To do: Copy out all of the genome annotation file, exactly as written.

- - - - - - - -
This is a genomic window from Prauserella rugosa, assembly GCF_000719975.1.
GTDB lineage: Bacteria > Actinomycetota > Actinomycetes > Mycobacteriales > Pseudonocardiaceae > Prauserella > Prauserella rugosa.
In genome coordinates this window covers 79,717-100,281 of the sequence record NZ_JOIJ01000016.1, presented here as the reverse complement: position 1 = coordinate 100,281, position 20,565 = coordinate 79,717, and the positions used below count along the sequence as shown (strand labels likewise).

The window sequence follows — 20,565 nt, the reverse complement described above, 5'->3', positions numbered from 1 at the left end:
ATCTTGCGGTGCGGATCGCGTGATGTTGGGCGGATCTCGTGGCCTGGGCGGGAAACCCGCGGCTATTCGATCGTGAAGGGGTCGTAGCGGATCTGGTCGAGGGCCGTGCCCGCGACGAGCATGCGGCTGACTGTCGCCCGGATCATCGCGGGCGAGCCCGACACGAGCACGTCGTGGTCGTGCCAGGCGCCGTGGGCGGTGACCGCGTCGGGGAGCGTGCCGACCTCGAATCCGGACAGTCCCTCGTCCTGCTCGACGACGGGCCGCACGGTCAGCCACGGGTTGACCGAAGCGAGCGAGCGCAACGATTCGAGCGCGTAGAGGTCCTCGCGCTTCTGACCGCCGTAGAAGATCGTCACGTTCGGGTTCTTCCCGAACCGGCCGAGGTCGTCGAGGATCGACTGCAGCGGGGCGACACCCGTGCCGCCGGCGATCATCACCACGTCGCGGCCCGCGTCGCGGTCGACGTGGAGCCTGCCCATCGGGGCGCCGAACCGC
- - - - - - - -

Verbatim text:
This is a genomic window from Prauserella rugosa, assembly GCF_000719975.1.
GTDB lineage: Bacteria > Actinomycetota > Actinomycetes > Mycobacteriales > Pseudonocardiaceae > Prauserella > Prauserella rugosa.
In genome coordinates this window covers 79,717-100,281 of the sequence record NZ_JOIJ01000016.1, presented here as the reverse complement: position 1 = coordinate 100,281, position 20,565 = coordinate 79,717, and the positions used below count along the sequence as shown (strand labels likewise).

The window sequence follows — 20,565 nt, the reverse complement described above, 5'->3', positions numbered from 1 at the left end:
ATCTTGCGGTGCGGATCGCGTGATGTTGGGCGGATCTCGTGGCCTGGGCGGGAAACCCGCGGCTATTCGATCGTGAAGGGGTCGTAGCGGATCTGGTCGAGGGCCGTGCCCGCGACGAGCATGCGGCTGACTGTCGCCCGGATCATCGCGGGCGAGCCCGACACGAGCACGTCGTGGTCGTGCCAGGCGCCGTGGGCGGTGACCGCGTCGGGGAGCGTGCCGACCTCGAATCCGGACAGTCCCTCGTCCTGCTCGACGACGGGCCGCACGGTCAGCCACGGGTTGACCGAAGCGAGCGAGCGCAACGATTCGAGCGCGTAGAGGTCCTCGCGCTTCTGACCGCCGTAGAAGATCGTCACGTTCGGGTTCTTCCCGAACCGGCCGAGGTCGTCGAGGATCGACTGCAGCGGGGCGACACCCGTGCCGCCGGCGATCATCACCACGTCGCGGCCCGCGTCGCGGTCGACGTGGAGCCTGCCCATCGGGGCGCCGAACCGC